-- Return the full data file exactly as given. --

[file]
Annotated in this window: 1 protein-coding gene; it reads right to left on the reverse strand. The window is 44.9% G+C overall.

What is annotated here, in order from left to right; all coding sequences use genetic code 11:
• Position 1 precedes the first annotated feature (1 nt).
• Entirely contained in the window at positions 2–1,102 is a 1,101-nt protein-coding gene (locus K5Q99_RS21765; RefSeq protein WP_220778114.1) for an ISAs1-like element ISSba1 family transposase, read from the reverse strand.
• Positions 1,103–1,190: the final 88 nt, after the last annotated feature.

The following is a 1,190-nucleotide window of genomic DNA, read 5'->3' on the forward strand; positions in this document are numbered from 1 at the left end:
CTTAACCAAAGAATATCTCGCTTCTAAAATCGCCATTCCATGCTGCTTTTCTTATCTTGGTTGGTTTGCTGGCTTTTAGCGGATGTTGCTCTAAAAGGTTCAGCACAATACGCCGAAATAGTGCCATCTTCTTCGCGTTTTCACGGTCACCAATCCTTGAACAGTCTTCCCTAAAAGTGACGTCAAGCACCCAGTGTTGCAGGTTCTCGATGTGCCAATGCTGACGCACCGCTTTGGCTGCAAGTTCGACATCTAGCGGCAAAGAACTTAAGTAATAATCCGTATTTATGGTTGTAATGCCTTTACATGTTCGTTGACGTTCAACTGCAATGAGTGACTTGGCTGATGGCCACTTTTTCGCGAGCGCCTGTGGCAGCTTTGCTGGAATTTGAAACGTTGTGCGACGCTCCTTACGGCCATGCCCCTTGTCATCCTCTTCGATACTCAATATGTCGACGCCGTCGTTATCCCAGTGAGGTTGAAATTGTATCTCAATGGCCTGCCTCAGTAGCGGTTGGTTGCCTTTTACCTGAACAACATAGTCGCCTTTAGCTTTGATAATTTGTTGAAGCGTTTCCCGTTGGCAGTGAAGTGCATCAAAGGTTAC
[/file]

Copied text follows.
Annotated in this window: 1 protein-coding gene; it reads right to left on the reverse strand. The window is 44.9% G+C overall.

What is annotated here, in order from left to right; all coding sequences use genetic code 11:
• Position 1 precedes the first annotated feature (1 nt).
• Entirely contained in the window at positions 2–1,102 is a 1,101-nt protein-coding gene (locus K5Q99_RS21765; RefSeq protein WP_220778114.1) for an ISAs1-like element ISSba1 family transposase, read from the reverse strand.
• Positions 1,103–1,190: the final 88 nt, after the last annotated feature.

The following is a 1,190-nucleotide window of genomic DNA, read 5'->3' on the forward strand; positions in this document are numbered from 1 at the left end:
CTTAACCAAAGAATATCTCGCTTCTAAAATCGCCATTCCATGCTGCTTTTCTTATCTTGGTTGGTTTGCTGGCTTTTAGCGGATGTTGCTCTAAAAGGTTCAGCACAATACGCCGAAATAGTGCCATCTTCTTCGCGTTTTCACGGTCACCAATCCTTGAACAGTCTTCCCTAAAAGTGACGTCAAGCACCCAGTGTTGCAGGTTCTCGATGTGCCAATGCTGACGCACCGCTTTGGCTGCAAGTTCGACATCTAGCGGCAAAGAACTTAAGTAATAATCCGTATTTATGGTTGTAATGCCTTTACATGTTCGTTGACGTTCAACTGCAATGAGTGACTTGGCTGATGGCCACTTTTTCGCGAGCGCCTGTGGCAGCTTTGCTGGAATTTGAAACGTTGTGCGACGCTCCTTACGGCCATGCCCCTTGTCATCCTCTTCGATACTCAATATGTCGACGCCGTCGTTATCCCAGTGAGGTTGAAATTGTATCTCAATGGCCTGCCTCAGTAGCGGTTGGTTGCCTTTTACCTGAACAACATAGTCGCCTTTAGCTTTGATAATTTGTTGAAGCGTTTCCCGTTGGCAGTGAAGTGCATCAAAGGTTAC